You should also be sure to give them enough exercise and mental stimulation. Failing to do so can result in your Havanese having too much energy and this will obviously prevent them from sleeping. So make sure they get a walk every day for at least half an hour, and that they have plenty of toys and enrichment activities around to keep them entertained and stimulated throughout the day.

Finally, the most important and easily most obvious thing is to not disrupt them. If you notice your Havanese trying to nap and decide that now is the time for a cuddle, you’re not only going to reduce how much they’re sleeping, but you’re likely to also be met with quite an attitude!

3 Places Your Havanese Can Sleep In

With that out of the way, let’s take a look at the places where you can have your Havanese sleep and the advantages/disadvantages of each.

1. Your Bed

Many dog owners like to let their pets sleep in their beds with them for warmth, comfort, and company. If that’s you, then go ahead! It is more than alright to let your Havanese share your bed.

In fact, there are some great advantages to doing so. For you, sleeping with a Havanese in your bed will bring extra warmth and security and can decrease stress and anxiety. It can decrease loneliness and release oxytocin and will make your dog feel more secure in its bond with you.

However, doing this may mean that your Havanese might struggle to sleep anywhere else (overnight, at least) and this can cause issues if you need to use a kennel, or if you decide to have someone over or stay up late. It can also worsen separation anxiety, and it might make your sleep quality suffer.

It’s also not a choice recommended to anyone with allergies, despite the Havanese being hypoallergenic.

2. A Crate

Many people see crate training as cruel or cold, but in reality, it comes with as many benefits as letting your Havanese sleep in your bed.

For one, it is incredibly convenient if you decide to travel, stay out late, or if you need to put your Havanese in kennels. It does not increase separation anxiety, and will not affect your sleep.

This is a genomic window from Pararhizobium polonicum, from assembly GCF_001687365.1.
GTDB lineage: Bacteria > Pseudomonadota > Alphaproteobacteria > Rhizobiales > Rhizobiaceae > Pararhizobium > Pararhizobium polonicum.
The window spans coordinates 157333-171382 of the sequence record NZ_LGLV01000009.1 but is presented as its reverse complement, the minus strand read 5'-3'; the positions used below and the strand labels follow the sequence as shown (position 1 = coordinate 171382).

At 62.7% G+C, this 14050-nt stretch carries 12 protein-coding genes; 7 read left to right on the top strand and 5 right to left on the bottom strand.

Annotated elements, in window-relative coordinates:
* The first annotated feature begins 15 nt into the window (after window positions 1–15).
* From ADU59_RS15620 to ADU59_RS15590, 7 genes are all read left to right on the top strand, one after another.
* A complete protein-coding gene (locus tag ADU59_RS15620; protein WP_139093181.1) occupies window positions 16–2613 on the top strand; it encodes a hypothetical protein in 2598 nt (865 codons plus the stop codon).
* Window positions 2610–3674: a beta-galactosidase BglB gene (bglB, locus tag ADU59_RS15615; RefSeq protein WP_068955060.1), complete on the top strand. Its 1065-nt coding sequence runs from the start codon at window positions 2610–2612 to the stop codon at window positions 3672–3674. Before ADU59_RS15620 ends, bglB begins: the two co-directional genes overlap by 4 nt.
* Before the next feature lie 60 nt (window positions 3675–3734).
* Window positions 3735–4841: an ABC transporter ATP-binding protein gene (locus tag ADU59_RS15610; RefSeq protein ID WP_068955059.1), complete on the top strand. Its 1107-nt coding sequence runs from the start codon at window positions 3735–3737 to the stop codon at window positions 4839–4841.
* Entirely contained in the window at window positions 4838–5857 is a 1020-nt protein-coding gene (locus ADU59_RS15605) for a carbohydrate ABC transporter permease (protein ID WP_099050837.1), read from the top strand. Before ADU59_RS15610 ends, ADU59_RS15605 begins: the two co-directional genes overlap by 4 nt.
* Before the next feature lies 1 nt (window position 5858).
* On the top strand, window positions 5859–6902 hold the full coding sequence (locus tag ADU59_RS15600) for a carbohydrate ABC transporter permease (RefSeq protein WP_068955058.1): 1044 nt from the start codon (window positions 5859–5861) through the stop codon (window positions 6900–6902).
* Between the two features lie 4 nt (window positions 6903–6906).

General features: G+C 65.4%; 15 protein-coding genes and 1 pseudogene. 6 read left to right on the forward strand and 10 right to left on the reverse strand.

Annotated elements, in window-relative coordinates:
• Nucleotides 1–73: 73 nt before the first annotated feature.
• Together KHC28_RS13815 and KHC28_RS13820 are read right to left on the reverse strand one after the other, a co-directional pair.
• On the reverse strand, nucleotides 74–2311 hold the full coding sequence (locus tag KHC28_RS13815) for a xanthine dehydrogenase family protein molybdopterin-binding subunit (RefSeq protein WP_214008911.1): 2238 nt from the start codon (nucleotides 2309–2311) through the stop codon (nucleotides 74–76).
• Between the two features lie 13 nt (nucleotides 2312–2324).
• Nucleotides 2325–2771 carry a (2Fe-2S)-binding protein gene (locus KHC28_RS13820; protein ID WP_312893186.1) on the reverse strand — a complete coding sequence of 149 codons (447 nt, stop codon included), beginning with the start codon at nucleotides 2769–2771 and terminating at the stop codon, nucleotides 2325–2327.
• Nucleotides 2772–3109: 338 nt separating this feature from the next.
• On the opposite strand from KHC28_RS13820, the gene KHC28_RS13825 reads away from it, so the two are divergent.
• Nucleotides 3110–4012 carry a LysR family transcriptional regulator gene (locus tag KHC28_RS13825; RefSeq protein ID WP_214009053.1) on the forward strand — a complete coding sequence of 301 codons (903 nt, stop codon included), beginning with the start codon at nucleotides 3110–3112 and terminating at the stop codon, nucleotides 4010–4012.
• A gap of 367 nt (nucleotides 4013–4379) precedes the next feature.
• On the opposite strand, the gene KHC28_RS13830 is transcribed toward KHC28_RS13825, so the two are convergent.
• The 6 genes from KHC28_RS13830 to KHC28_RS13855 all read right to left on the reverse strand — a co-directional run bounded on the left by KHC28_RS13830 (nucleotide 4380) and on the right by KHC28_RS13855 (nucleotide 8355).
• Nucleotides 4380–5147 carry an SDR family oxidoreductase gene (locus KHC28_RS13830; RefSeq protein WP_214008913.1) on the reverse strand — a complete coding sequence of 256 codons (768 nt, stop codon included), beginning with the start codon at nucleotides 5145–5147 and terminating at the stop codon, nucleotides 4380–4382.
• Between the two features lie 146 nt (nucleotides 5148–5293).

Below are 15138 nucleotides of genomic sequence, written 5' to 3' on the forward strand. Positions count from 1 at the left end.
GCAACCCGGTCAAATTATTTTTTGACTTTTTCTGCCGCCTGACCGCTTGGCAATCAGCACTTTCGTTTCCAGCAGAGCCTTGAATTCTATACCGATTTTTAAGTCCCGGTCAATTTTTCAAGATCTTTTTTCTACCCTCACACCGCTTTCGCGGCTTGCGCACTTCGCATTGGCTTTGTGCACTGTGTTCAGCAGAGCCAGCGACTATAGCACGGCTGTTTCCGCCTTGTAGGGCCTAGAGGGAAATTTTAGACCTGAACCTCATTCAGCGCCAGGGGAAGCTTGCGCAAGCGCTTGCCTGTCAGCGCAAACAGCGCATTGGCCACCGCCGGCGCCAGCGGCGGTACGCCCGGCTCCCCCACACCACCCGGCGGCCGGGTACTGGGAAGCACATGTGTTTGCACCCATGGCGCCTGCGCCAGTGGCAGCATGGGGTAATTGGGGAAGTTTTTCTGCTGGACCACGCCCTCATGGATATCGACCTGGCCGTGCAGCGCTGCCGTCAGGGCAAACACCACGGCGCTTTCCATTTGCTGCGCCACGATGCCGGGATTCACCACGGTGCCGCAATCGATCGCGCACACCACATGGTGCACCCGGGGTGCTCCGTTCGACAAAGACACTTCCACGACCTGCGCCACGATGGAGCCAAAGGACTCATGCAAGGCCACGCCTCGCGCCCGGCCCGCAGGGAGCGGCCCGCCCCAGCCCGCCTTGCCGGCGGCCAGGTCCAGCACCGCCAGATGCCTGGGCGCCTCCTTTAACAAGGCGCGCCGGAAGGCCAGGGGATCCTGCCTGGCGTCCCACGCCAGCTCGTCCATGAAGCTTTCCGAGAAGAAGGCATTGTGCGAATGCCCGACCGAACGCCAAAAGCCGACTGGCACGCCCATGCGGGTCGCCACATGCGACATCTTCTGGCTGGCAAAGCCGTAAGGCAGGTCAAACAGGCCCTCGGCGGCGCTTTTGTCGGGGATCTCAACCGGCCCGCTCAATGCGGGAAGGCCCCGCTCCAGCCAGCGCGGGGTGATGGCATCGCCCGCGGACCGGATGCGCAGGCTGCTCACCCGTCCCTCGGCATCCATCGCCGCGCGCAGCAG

What’s more, crate training provides dogs with a territory that is theirs and theirs alone. This helps them to feel secure and safe, and that can be incredibly useful for anxious dogs, especially if you’re taking them to a new place.

Having a designated sleep space will also help your Havanese to form a routine when it comes to sleeping, which can help to ensure they get sufficient sleep.

3. Outside

Havanese are quite sensitive, and sleeping outside can make your dog feel incredibly lonely. On top of that, the temperatures outside can be detrimental to dogs, especially those as small as the Havanese. The breed originates from warmer climates, so the coolness of night is not a temperature that they are designed to handle.

In some areas, it is also worth considering that there might be predators outdoors. For small breeds such as the Havanese, things like wildcats or even foxes may pose a threat, and you don’t want your Havanese to get injured or taken.

3 Positions Your Havanese Can Sleep In

Dogs often lie in all sorts of positions when they sleep, but Havanese tend to stick to these. So if you’re concerned that your Havanese is acting oddly, rest assured that it probably isn’t!

1. Curled Up

Havanese often sleep with their legs and head curled in, to form a small ball. This is an instinct and is a protective stance to keep themselves warm and safe. It is completely normal, and nothing to worry about.

2. Legs Up

If your Havanese is sleeping on their back with their legs thrown in the air, then you know that they feel completely safe. Exposing their stomach like this is a sign of comfort, and shows that they know they don’t need to protect themselves at all.

3. Sploot

A sploot is when dogs lie on their front with their back legs out and is also a completely normal position for your Havanese to sleep in.


Your Havanese is likely to sleep anywhere from 14 to 16 hours a day, but if you notice any sudden changes to that, it’s worth visiting a vet. There are a few places that your Havanese might find comfy to sleep, and if there are any issues with their sleeping patterns, try changing these up or altering their diet and exercise plan.